- March 01st, 2016
- Categories: 3D Printing, News
- Comments (0)
3D Printing A DC Motor Powered Reduction Gear Train
In today’s technology, people can 3D print any device that can be used to power or drive any component and for example, a gear train. It is a combination of two wheels that when it is connected to a component, it can power or drive the machine. The circular motion is controlled by driving the two gears, allowing to it rotate simultaneously. The teeth on the gear wheels are specifically designed to prevent both gears from slipping or getting stuck with each other.
It is important to design the gears perfectly in order for the both to perform in unison.
Gears are one of the most primitive mechanical systems that man has ever used dating back to 300 B.C. However, these gears weren’t of any use until much later when undeveloped gears were used in driving mills and grinding grain.
In today’s era, gears are widely used and can be located in watches, geared bicycles, cars, and farming equipment.
A certain ManWithoutOptions from Thingiverse decided to create a homemade peristaltic pump; he was lacking a certain part that can drive the pump. Motors are very common nowadays in the market even with the low torque types that have reduction gears integrated in it. Nevertheless, he decided if he can build his own motor.
At first, he did probe on the availability of the gears in Thingiverse and to his surprise; these gears created too much friction in the process that would make it impossible for each gear to power the motor that is paired up with the pump.
But with creativity and perseverance, he did his research and got all the possible designs and created his own design that can work in unison with the components of his pump.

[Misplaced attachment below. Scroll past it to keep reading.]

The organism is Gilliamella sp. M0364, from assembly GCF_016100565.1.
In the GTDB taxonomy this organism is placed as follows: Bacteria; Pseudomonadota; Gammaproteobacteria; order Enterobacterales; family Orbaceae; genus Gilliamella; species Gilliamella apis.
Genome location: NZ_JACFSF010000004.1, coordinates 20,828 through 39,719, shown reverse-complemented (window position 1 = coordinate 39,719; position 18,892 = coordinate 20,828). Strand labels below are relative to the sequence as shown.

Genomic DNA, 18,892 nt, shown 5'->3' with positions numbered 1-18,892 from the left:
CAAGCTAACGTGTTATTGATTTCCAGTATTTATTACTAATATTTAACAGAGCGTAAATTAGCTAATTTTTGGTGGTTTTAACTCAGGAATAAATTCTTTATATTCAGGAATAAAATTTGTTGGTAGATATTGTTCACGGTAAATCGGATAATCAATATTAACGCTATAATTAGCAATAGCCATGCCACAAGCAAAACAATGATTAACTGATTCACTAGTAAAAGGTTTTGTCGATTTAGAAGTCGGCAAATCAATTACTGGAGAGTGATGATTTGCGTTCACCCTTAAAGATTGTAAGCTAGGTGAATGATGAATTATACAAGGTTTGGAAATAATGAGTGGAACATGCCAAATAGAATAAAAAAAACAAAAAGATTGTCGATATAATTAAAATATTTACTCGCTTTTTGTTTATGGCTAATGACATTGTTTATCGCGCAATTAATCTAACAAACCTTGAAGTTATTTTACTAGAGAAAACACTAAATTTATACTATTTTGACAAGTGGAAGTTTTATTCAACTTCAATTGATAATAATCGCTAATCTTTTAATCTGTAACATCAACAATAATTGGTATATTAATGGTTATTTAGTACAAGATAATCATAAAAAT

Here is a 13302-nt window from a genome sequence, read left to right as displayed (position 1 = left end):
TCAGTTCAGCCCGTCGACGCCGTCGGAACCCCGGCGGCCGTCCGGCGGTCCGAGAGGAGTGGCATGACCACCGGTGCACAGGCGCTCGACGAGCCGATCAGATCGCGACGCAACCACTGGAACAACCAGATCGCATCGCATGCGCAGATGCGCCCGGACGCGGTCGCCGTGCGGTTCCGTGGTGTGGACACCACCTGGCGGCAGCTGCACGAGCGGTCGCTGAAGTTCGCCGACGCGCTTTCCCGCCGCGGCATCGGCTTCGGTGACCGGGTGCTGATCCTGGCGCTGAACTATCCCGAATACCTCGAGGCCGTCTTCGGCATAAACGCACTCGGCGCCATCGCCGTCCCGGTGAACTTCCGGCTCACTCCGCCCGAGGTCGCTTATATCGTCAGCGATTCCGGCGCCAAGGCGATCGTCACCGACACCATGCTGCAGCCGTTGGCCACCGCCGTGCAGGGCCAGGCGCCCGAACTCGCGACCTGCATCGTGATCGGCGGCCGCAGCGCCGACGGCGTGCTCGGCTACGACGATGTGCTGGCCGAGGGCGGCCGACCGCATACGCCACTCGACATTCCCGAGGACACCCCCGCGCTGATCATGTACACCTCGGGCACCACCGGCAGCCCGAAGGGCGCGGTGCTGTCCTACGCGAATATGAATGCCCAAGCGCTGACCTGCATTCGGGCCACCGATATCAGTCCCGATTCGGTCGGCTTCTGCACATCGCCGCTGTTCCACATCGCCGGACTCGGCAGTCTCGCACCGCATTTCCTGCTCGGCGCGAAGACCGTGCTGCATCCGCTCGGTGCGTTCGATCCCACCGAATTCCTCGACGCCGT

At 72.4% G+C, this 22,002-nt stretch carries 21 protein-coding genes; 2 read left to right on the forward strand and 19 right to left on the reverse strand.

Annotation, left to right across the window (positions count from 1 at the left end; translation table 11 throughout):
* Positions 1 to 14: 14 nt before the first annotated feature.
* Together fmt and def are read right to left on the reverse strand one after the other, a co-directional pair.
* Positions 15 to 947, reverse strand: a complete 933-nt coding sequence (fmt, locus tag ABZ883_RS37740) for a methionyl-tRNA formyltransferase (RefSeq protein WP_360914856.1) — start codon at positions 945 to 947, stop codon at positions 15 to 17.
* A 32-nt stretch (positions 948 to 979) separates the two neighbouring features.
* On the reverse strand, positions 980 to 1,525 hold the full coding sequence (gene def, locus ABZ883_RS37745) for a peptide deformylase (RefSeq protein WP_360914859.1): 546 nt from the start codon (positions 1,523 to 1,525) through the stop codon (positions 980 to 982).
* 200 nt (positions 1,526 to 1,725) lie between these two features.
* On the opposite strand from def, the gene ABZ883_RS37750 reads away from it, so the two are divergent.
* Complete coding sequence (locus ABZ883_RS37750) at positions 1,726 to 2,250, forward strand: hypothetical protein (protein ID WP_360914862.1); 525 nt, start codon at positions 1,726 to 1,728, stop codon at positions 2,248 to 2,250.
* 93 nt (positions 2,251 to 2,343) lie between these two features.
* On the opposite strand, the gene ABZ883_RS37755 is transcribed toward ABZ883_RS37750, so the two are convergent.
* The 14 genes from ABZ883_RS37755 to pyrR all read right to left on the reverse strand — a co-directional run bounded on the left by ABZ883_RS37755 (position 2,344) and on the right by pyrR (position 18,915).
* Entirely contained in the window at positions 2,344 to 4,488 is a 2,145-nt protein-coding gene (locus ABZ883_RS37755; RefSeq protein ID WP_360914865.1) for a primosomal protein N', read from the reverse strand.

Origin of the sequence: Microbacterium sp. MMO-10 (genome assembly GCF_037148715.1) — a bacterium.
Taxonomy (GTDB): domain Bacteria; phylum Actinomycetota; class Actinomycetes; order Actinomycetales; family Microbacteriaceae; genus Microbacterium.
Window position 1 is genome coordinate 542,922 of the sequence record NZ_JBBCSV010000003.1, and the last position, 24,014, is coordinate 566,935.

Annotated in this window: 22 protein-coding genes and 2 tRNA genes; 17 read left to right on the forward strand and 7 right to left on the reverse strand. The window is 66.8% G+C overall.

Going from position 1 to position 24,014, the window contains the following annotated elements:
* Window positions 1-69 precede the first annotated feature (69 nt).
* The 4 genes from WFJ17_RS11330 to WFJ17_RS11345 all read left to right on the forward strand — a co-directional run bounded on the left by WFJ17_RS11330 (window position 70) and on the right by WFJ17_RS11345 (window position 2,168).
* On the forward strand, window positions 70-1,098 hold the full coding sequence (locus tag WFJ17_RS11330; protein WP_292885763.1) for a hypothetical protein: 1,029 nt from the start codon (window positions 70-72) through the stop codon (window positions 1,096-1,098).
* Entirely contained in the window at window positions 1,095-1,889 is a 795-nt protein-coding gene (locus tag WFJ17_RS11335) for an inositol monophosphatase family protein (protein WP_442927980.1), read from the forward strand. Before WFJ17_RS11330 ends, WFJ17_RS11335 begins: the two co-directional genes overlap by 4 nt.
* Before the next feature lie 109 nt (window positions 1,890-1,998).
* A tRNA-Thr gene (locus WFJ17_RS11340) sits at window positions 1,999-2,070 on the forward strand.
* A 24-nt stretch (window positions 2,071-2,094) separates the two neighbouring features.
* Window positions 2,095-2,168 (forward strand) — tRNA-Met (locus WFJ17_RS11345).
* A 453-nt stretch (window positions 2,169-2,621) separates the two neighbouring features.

He also posted in Thingiverse that he could’ve bought a $10 motor with the reduction gear that he was looking for but he owned at the same time he also owned a 3D printer. So he made good use out of it by printing all the parts he designed that only took 12 hours and another 5 minutes to assemble the gearbox.
Moreover, every part printed by the machine was needed to be filed and smoothed in order for the parts to fit perfectly with each other. The top plate and the output axle came out as a fit very tight, so gave extra time in filing these parts. All of the parts were heavily lubricated to avoid it from getting stuck while in motion, or worse melting and deformation of the plastic.
The good thing is that all of the 3D parts have support structures that are threaded into them which make it very independent from making additional support. ManWithoutOptions suggested keeping the maximum layer height by 0.2mm rather than the parts that he initially made which are 0.1mm in resolution. Every part is printable by any 3D printer but try avoiding printing the entire device as a whole because this might not be printed correctly.
Lastly, for more information about creating a 3D printed reduction gear, one can visit his thread on Thingiverse or at Reddit. All of the assembly file and printing instructions are available in his threads.